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Alan Taylor selects ten best reads in fiction this year.

passengers fall lovesick under the keyhole gaze of Valentine Beals. A circumlocutory farce dense with allusion and style.

0 The Old Devils Kingsley Amis

(l lutchinson £9.95) A bibulous tale ofthe Welsh in retirement rich in ‘hours with nothing to stay sober for'. Enter Alan Weaver returning home from the Beeb to rake over old loves and replenish empty glasses. A funny. moving. angry portrait ofa country in the doldrums and a generation in retreat. Bad company for teetotallers.

o A Taste for Death PD. James (Faber (£9.95) Poet-detective Adatn Dalgliesh. elevated to Commander. investigates the throat-cutting ofSir Paul Berowne MP in a church vestry.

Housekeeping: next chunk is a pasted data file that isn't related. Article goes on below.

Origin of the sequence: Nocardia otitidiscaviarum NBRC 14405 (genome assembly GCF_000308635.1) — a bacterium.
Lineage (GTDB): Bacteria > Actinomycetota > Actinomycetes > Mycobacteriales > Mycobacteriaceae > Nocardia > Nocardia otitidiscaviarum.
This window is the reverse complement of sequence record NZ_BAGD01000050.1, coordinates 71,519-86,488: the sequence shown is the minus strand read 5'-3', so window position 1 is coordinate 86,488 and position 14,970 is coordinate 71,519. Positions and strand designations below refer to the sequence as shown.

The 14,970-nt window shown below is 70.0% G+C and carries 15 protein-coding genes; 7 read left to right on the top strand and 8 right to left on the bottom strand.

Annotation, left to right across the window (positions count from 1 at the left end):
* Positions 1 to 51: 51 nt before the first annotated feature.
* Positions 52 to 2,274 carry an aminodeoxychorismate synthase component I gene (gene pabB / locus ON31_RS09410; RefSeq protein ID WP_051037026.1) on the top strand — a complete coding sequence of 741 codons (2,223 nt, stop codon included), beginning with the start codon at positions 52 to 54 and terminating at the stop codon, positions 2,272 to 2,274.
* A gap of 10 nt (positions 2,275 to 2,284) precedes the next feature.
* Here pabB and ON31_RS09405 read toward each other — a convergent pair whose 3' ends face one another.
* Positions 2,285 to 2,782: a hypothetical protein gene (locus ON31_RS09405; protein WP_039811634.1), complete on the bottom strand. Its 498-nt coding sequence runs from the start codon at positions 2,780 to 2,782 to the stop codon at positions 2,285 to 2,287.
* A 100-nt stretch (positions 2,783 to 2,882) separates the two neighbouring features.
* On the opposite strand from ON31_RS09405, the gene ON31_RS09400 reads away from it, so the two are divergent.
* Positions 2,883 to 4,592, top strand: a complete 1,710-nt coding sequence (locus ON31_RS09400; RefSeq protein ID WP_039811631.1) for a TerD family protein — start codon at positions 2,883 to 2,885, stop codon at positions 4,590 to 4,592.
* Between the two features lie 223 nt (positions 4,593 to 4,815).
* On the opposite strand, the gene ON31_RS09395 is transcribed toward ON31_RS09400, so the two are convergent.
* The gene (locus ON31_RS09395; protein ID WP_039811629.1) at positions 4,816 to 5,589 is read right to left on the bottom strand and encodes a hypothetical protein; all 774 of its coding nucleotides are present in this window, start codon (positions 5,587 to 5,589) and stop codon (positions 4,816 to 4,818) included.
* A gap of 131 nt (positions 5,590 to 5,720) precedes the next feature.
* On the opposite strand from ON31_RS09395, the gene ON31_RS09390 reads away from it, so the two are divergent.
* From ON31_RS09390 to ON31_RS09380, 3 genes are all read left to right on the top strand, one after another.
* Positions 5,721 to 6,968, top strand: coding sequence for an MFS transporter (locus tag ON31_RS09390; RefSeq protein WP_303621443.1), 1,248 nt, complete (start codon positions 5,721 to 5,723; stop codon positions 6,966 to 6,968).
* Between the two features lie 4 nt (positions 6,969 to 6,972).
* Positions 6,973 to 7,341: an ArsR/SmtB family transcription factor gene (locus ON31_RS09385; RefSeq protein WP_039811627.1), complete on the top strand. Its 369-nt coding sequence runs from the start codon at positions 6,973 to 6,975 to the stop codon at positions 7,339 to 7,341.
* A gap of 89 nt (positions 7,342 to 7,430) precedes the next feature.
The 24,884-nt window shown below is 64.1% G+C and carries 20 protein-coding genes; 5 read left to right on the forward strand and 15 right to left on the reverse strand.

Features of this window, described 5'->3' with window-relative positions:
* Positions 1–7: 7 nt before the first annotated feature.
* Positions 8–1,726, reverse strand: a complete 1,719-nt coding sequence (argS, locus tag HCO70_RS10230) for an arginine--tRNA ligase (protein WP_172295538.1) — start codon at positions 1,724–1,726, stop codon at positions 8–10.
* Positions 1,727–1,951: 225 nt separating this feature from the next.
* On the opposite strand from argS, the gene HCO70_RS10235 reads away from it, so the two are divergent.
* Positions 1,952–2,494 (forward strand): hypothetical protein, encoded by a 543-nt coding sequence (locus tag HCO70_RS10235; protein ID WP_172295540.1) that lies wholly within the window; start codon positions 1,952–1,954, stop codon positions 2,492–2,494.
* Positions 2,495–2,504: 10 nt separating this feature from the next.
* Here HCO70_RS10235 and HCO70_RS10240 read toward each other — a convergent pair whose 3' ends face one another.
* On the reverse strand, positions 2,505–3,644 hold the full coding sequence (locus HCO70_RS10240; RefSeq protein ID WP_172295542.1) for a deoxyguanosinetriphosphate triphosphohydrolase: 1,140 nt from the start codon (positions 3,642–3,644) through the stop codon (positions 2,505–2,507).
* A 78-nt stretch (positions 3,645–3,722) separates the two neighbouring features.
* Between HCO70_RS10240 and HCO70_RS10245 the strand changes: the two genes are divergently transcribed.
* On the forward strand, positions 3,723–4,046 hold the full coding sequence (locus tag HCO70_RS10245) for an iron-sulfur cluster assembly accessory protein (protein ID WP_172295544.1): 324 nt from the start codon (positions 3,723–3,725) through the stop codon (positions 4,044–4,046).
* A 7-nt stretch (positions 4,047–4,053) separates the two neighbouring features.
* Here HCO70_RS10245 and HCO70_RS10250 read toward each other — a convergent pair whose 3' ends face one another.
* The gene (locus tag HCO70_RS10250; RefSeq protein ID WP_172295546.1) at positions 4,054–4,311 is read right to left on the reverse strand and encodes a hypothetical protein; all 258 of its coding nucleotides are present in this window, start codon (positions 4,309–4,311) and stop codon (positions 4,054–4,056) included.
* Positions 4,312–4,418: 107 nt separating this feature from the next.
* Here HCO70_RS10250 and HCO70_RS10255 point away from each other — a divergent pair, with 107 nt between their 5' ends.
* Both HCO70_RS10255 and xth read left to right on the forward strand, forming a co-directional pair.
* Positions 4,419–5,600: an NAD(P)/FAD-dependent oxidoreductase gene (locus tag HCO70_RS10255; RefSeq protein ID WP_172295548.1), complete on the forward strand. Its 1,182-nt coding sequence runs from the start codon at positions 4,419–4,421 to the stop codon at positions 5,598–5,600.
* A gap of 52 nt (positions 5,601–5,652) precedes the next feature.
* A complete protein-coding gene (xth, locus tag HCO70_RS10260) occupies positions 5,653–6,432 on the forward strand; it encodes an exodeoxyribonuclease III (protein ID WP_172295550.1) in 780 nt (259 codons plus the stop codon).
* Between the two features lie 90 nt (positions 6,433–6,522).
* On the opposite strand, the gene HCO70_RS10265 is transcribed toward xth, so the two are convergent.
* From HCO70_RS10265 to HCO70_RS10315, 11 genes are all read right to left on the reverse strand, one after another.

O A Perfect Spy John Le (‘arre (Hodder and Stoughton £9.95) Magus Pym goes AWOL and pens a last. long. reflective letter to his son telling of how he became a spy and of his relationship with his father. Rick. Dickensian in scope and wit. mercilessly mannered and self-indulgent. this is le (‘arre's best to date and Pym his most endearing character since Smiley first alighted. Unquoted in the Booker stakes due to altruism.

o The Fisher King Anthony Powell (Heinemann £9.95) A maverick. crutch-bearing photographer. ‘sexually hors de combat‘ boards the Alecto with the delectable Barberina Rockwood fora votage round Britain. On the high seas other

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Alan Taylor finds Scottish books to fill your stocking.